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The Demise of Cursive Handwriting January 16th, 2012

Growing up overseas, I fondly remember getting hand-written letters from my family back in England. Later when I moved to Canada at 11 years old, I would still get letters from friends in Bahrain. The fact that they didn’t come as often as a Twitter message or an email made them that much more special. There’s something so much more personal about a hand written note rather than an email, similar to looking at an artist’s sketch rather than a finished piece of art. You can see how they hold their hand, what kind of mood they are in from the pressure of the pen on paper, and usually their personality comes though more, maybe partially due to the fact that one can’t backtrack and correct things. I guess composing on a computer is more subtractive and hand written is more additive and therefore more ‘of the moment’.

Letters from my Grandma are written exactly how she speaks. Since she’s from Lancashire, England, her notes are filled with her local dialect Such as t’other day instead of the other day, or aye instead of yes. So, getting these letters always feel like I’m actually having a conversation with her. Also, they were always written in a lovely cursive which sadly I hardly see anymore.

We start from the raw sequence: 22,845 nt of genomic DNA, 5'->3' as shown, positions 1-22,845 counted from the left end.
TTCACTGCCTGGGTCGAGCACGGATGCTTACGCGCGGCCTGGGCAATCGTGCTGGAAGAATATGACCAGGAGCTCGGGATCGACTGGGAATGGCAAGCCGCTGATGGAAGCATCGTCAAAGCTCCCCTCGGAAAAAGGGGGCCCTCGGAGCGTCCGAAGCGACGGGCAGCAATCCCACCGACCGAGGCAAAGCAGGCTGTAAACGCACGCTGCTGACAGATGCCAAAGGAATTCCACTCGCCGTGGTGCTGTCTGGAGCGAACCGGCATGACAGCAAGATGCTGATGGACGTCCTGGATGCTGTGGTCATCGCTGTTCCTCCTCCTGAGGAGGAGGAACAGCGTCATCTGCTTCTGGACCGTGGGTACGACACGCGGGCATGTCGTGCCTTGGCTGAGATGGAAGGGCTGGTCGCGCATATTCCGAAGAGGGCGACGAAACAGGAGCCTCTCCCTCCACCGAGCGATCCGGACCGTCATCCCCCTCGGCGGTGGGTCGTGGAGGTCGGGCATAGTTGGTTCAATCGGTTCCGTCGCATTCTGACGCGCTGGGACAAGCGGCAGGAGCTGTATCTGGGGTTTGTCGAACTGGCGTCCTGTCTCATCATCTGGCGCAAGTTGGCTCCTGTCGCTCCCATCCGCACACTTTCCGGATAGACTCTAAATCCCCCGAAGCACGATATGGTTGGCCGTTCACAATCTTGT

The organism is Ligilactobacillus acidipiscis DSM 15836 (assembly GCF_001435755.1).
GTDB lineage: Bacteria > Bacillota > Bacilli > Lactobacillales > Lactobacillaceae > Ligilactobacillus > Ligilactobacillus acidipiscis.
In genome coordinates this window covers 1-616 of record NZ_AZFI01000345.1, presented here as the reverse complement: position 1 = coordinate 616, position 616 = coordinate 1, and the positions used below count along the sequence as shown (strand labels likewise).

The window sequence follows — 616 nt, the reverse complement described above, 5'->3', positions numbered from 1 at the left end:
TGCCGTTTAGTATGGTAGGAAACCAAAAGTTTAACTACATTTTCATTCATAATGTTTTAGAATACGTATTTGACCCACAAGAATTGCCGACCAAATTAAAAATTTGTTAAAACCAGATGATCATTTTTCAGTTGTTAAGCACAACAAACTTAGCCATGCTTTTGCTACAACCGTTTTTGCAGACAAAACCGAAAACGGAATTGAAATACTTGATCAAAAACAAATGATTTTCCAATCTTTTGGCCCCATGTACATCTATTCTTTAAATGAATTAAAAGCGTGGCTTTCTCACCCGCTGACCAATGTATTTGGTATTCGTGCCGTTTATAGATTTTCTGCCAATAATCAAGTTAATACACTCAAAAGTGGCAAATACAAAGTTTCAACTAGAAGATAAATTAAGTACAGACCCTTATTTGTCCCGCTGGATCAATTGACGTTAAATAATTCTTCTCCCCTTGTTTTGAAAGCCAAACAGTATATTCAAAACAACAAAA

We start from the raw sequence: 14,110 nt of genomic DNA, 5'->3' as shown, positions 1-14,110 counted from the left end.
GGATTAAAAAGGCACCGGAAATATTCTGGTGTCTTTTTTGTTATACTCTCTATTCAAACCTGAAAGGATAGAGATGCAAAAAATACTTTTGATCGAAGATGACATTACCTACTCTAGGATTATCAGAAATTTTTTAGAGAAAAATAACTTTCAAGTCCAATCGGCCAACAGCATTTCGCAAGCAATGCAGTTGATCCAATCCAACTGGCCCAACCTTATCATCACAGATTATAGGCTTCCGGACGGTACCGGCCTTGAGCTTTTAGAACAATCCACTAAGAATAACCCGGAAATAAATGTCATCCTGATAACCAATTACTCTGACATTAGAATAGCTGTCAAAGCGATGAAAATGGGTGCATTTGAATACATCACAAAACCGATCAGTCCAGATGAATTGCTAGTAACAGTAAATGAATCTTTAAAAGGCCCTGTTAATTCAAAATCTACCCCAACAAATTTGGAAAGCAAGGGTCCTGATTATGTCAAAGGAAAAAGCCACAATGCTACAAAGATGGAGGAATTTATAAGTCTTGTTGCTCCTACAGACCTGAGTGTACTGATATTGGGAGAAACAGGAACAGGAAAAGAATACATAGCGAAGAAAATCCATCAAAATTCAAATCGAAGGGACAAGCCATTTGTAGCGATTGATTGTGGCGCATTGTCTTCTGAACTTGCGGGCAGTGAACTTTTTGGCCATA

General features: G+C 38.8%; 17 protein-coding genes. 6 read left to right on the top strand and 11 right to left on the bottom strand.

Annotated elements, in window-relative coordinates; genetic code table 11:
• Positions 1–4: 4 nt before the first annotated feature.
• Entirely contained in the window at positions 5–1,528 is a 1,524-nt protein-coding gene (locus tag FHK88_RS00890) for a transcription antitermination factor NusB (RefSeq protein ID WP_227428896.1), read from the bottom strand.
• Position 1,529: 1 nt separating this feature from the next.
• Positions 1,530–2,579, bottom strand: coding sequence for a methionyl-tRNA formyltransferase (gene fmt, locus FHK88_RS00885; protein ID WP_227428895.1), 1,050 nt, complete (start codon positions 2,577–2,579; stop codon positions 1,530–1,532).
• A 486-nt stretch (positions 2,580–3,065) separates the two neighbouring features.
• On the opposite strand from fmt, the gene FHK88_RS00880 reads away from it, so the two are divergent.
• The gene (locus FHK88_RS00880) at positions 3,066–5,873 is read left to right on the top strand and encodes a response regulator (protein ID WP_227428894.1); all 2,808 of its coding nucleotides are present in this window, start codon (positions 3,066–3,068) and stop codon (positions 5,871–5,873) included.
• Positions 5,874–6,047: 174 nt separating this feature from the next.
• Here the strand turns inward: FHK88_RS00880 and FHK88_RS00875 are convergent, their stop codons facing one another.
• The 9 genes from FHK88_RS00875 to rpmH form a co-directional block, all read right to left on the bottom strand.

Maybe I also lament the death of handwriting since I never really properly learned how to type. Yes, I’m one of those pitiful folks who type with two fingers (although fairly quickly) and when I glance up from the keyboard my screen is filled with misspelled words. I blame taking drafting in high-school instead of typing class. That year of AutoCad has never really furthered my life ambitions. But who am I kidding, I was just as lazy at writing letters back in the day as I am at emailing today.

Here’s a piece I did on the demise of cursive handwriting in school in Hour Detroit magazine, written by Ilene Wolff and art-directed by the lovely Jen Hamilton & Jessica Decker. You can read the article here: Writing off Cursive, because the widespread use of computers, learning the fine art of handwriting in school is gradually being erased.

Cursive handwriting was evolved from the days when people used to dip pens and ink. It allowed people to cut down on those messy blotches by having a continuous line. Even though dip pens had been long unused in schools, I do actually remember having to do these exercises in pencil when I was a little kid. I even remember practicing how to sign my signature. Jacqueline is awfully long for a little kid. Supposedly now with the decline of kids knowing how to write cursive there’s also a decline in knowing how to have a proper signature too and even the chance the children won’t be able to read cursive.